Physician Organization, Not Consolidation, Key to Success

September 19, 2013

Enterprise-level management and transforming physicians into clinical managers represents a pivotal advance in ACO and IPA models.

Only about 15 percent of commercial payer-provider agreements contain shared savings or risk-assumption elements, and most limit the upside savings to providers.

The reason is not because payers want things both ways, reduced spend and all of the upside. Rather, it's because physicians have not had access to, or been willing to invest in, the proper tools and training that would equip them to become real financial partners with insurers, self-insured groups, and, soon, healthcare exchange insurers who need to control spending to compete and survive.

While the federal government keeps the public focused on the cost of insurance, it and the private insurers are becoming more and more focused on the cost of healthcare. Subsidizing insurance premiums to expand the ranks of insured is no global solution, short- or long-term, only an intermediate step in the right direction. Controlling prices is also no solution because it only shifts the shortfall from one financially responsible group to another. Controlling prices globally without introducing efficiencies will do little more than starve the system.

In our fragmented system, the key to success is not consolidation but organization. Care coordination is a popular tactic with ACOs and IPAs, but it is typically limited to a case-by-case application and performed in a vacuum.

Extracting actionable information from EHR databases and including the communication technology to keep each patient’s caregivers on the same clinical page can transform physicians from service providers to clinical managers with the time to focus on the most complex cases. Expanding that capability to manage disease-stratified silos in narrow networks that are consolidated into medical neighborhoods and, eventually, into regional networks managed on an enterprise basis, introduces population management that can consolidate savings and improved outcomes into meaningful improvement.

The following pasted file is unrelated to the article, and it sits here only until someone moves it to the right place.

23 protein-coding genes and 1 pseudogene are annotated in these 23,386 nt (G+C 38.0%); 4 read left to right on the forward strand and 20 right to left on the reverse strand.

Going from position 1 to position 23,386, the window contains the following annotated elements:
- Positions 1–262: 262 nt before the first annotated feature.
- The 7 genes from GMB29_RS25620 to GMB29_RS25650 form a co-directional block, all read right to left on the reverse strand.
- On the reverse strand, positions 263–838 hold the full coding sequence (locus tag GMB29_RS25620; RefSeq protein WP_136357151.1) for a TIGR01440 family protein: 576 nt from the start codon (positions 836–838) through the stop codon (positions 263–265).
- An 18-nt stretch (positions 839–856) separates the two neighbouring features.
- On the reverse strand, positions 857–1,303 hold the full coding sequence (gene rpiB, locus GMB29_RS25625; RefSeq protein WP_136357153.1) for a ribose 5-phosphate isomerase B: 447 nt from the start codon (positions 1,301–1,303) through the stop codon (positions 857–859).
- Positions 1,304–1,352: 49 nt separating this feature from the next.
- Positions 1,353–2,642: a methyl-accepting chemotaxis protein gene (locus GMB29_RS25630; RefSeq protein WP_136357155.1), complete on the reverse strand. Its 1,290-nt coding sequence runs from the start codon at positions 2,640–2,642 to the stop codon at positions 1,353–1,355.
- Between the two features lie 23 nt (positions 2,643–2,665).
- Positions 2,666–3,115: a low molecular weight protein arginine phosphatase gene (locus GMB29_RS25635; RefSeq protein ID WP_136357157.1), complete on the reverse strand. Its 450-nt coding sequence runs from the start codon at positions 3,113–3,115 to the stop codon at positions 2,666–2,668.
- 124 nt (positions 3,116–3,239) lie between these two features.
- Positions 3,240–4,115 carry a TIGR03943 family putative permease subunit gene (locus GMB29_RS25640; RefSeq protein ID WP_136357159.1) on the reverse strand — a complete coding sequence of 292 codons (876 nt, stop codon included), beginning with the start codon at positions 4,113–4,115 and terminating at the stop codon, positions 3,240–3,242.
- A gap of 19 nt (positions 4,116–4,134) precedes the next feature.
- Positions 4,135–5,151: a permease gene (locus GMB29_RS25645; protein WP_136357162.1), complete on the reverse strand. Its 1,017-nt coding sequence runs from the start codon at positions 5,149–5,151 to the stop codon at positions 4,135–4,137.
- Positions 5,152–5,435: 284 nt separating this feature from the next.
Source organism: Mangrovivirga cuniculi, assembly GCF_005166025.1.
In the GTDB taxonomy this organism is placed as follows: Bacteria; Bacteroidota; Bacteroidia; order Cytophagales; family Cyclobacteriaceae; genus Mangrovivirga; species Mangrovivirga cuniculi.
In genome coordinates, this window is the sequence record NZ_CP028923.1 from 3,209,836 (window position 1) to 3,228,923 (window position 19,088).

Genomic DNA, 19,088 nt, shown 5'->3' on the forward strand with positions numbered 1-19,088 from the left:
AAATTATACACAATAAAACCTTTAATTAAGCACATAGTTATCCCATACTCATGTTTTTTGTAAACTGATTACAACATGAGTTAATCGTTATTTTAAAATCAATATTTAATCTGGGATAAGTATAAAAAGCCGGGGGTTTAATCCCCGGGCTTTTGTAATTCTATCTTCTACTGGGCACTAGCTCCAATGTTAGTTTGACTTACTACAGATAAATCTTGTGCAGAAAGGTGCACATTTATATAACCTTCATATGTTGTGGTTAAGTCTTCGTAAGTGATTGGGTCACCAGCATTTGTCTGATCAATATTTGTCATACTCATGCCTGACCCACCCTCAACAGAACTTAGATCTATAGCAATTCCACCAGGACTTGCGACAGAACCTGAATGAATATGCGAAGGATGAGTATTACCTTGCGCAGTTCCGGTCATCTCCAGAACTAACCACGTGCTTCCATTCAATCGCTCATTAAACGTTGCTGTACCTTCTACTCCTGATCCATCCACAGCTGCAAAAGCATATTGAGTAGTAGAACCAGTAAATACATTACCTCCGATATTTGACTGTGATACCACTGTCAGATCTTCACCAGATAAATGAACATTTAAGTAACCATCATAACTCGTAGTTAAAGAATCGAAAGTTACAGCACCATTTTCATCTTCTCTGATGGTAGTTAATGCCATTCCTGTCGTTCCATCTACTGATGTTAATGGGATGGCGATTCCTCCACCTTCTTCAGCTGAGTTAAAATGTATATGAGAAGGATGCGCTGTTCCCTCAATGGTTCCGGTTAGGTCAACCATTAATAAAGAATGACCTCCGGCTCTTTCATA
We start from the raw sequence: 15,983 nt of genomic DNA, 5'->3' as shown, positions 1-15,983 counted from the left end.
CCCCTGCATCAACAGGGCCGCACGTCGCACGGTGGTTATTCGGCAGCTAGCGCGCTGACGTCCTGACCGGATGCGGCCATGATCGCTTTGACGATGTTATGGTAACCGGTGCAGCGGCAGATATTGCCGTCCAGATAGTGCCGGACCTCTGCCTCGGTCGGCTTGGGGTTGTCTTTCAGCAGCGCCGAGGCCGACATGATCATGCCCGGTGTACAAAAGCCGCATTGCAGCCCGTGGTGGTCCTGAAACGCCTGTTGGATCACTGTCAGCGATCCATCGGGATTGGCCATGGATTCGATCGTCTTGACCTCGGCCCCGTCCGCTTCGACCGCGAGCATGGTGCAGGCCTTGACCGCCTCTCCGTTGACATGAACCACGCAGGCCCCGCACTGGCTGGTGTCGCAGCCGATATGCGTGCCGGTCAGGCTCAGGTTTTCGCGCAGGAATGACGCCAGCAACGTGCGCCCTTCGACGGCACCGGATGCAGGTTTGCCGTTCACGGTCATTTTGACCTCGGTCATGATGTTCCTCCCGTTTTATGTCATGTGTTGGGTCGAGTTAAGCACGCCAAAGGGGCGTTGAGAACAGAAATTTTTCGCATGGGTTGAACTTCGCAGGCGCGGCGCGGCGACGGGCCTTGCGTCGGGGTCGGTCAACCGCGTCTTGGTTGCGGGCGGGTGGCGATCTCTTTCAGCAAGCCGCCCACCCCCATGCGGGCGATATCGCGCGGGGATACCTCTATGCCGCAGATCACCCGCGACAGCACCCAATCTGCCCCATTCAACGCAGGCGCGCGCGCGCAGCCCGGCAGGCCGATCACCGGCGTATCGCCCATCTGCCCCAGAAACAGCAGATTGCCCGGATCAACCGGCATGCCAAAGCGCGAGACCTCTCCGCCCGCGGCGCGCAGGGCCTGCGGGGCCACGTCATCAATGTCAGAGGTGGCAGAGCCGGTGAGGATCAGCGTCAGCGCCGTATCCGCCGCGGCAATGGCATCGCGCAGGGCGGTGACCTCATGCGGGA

This, however, is not a software-only solution. Maximizing the rewards requires investment in and commitment to an organization, training, continuing education and improvement.

Upstart Osler Health IPA, for example, is fully invested in its concept of practice transformation into independent clinical households that are an integral and integrated part of a larger neighborhood, which in turn is organized into a metropolis of neighborhoods all working toward a common goal and mutual benefit, uniquely equipped and prepared to thrive in a risk environment.

Is it the future? Maybe. Plenty of experts are predicting that payers, particularly CMS, will have accumulated enough power over healthcare by 2015 under the Affordable Care Act to mold it into an image that suits them best. Private insurers are already acquiring hospitals, group physician practices, and allied health care providers aggressively. CMS is picking winners and losers with its checkbook and most providers, particularly physicians, are selling out, seeking employment or ignoring the warning signs.

The one thing that is missing from all of these equations, and the reason they are consistently failing to deliver any meaningful results let alone functioning well enough to benefit from shared savings or risk, is that common ownership does not imbue common purpose.

No software, no matter how sophisticated or clever or comprehensive, can deliver solid results without skilled users, a participating network, and compatible practice operations with everyone on, and reading, the right clinical pages.

Whether you lead or follow, or are independent or employed, participation in a broader network that provides the tools and training to make a difference will make all of the difference in your future.